Sir Bob Jones

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Sir Bob Jones: Father Time renders Treaty clauses redundant

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Mighty River's principal assets are hydro electric generators on the Waikato River -  but in 1840 the river provided eels and transport for Maori villagers. Photo / Christine Cornege
Mighty River's principal assets are hydro electric generators on the Waikato River - but in 1840 the river provided eels and transport for Maori villagers. Photo / Christine Cornege

History is littered with treaties and laws which time has made redundant, without having been formally annulled. Two such are the Treaties of Utrecht and Waitangi.

The 1704 Treaty of Utrecht ceded Gibraltar to England. The Spaniards had driven the Moors off the Rock 42 years earlier, after 700 years of occupation. In the 1980s, Spain made overtures to Britain to recover Gibraltar. Once rejected the matter was dropped, but Spain was not so idiotic to raise a literal breach of the original treaty, being an undertaking by the English that no Moor or Jew would ever reside on the Rock. Yet when Spain made this recovery approach, the governor was a Jewish Moroccan. Time had made the original anti-Moor and anti-Jewish sentiment redundant and to have raised this breach would have been farcical.

So, too, with the Treaty of Waitangi. In 1840, Maoridom comprised stone age warring tribes living simple existences.

There was a strong sentiment in Victorian England, led by the churches and some parliamentarians, to protect the burgeoning empire's native peoples, thus article two of the Treaty guaranteeing Maoridom their then economic base.

But as with the anti-Moor and anti-Jewish provision in the Treaty of Utrecht, time has made this clause redundant, with Maoridom now living a 100 per cent European-style existence, thus the constant literal exploitation of an expressed good intention 172 years ago by charlatan lawyers is an affront to common sense and honesty.

For example, the Mighty River Power company's principal assets are eight hydro electric generators on the Waikato River. In 1840, the river provided eels and transport for Maori villagers in the vicinity. But today, like everyone else, Maori buy their food from supermarkets and have substituted cars for canoes. To argue that the river was vested to them in 1840 and claim water usage money is simply opportunistic twisting of the original objective. If that proposition had validity, why is it only now being raised? Why have they not claimed against the power company hitherto?

The answer is blackmail, specifically that via the threat of delay through litigation of the Government's sale plans, this action could secure taxpayer millions in yet another bogus settlement.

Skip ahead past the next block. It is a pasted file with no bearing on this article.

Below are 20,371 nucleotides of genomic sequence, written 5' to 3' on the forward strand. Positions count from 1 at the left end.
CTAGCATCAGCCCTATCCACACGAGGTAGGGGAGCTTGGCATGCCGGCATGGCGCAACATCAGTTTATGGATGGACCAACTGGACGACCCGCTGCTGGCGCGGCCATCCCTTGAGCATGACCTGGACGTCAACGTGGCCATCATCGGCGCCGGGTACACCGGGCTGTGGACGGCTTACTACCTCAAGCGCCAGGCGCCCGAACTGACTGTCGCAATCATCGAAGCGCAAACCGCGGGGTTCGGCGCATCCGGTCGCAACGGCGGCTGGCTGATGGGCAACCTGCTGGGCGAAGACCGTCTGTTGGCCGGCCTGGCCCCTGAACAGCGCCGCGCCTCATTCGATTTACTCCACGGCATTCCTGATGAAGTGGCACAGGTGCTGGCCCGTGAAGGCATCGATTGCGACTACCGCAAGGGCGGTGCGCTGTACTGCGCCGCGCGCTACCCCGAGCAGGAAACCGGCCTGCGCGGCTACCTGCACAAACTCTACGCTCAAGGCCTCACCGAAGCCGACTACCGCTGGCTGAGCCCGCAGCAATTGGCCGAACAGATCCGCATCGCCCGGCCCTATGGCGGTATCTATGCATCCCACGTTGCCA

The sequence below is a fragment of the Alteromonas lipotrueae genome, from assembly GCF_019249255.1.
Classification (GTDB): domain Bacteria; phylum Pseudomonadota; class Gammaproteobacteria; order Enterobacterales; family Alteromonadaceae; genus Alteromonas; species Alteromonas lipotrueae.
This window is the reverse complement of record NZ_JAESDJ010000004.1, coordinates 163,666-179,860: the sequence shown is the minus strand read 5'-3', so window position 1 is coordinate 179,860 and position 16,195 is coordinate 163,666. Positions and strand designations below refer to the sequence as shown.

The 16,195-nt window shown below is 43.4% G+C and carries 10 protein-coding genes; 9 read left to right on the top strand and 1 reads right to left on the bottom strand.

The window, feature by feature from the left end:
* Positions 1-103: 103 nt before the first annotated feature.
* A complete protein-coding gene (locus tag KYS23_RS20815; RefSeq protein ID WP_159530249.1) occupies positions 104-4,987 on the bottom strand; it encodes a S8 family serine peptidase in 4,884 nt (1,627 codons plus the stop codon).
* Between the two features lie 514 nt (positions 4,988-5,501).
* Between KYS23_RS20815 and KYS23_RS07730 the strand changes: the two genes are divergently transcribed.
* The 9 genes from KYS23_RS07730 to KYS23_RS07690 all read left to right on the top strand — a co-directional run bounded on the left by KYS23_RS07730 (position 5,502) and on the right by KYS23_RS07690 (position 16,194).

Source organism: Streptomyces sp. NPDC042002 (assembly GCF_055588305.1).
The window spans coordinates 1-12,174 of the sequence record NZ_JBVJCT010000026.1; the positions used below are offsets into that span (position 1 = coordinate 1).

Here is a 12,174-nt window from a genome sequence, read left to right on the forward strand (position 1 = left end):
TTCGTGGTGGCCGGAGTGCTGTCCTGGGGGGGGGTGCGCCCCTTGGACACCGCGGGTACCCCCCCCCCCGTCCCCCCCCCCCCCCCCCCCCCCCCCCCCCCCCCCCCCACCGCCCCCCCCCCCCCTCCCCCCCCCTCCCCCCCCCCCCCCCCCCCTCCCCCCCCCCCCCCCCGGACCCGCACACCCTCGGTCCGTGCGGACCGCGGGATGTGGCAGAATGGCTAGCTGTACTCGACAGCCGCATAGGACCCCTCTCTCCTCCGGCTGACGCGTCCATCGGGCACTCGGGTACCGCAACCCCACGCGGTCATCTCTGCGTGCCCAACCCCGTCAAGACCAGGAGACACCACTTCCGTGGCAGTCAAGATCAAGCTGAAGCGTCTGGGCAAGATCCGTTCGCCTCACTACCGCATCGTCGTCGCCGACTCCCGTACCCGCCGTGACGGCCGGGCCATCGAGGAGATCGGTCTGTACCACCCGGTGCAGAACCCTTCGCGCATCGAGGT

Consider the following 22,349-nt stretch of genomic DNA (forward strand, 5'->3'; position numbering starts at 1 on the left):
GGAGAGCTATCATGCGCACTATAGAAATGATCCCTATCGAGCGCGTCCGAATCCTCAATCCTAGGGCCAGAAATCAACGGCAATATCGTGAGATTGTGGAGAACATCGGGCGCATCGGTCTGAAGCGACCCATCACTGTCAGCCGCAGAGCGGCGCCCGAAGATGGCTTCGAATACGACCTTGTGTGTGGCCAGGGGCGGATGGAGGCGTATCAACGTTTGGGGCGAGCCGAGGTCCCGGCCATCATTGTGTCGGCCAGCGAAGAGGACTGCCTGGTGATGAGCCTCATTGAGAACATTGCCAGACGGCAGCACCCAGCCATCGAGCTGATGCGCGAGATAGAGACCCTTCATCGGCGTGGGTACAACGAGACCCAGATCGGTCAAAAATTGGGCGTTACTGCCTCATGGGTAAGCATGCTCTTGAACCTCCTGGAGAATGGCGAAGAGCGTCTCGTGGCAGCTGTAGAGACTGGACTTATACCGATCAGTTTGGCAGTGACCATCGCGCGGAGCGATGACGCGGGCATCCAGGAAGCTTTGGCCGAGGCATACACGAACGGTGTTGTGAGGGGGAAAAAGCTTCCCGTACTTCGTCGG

Tariana Turia is a nice lady but she sometimes pushes it. On this issue she says Maoridom trace their roots to rivers and talk to them. I've spent three months annually for half a century fishing our rivers, mostly with a Maori mate, and he only ever talked to the river to curse it when he slipped and fell. I asked my Maori tennis opponent and my part-Maori two eldest daughters if they had such urges and received scornful looks. However, Tariana is free to chat away to the river and the power plants won't interfere.

There's a procedure adopted by courts to deal with unclear contract disputes. That is to ask what the intentions of the parties were when the contract was made. With the Treaty and the Waikato River that's easy, namely eel provision and transport. Nothing else. Clause two of the Treaty certainly didn't intend to cover radio waves and all the other opportunistic, parasitic nonsense we are constantly insulted with.

The Waitangi Treaty is redundant. It need not be formally annulled but like many other outdated laws, be simply ignored as a historic relic. Claims such as illicit land seizures can be dealt with by the courts.

Consider this. In about 1990, a QC known to represent me received a call from the Timaru police chief. He advised that a vicar had filed criminal blasphemy charges against me in response to a newspaper column I'd written. The police chief said he'd discovered we still had such laws. I was euphoric and told the QC to accept service and we pressured the chief to do his duty and charge me.

"I'm not having you buggers coming down here making monkeys out of us," he complained.

A week later he wrote saying he was off the hook. He enclosed a copy of PEW NEWS - a parish newsletter produced by another Timaru vicar in which, ignoring copyright, my article had been reproduced with the vicar's preamble saying Christians must learn to laugh at themselves.

In this case I was pursuing the wonderful entertainment of a blasphemy trial. In the Mighty River case, in misrepresenting the original intentions of an equally outdated but, like the blasphemy law, still legally alive Treaty, the claim is a form of theft from fellow citizens. At this case, all the garrulous speechifying, feigned injury, tattooed weeping women, euphemistic babbling about resources rather than mentioning money, grave-faced, carved-walking-stick-leaning-on-poseurs and other thespian charades we are so wearingly familiar with won't change that reality.

Thankfully we have a non-career politician Prime Minister who will resist this attempted larceny.


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- NZ Herald

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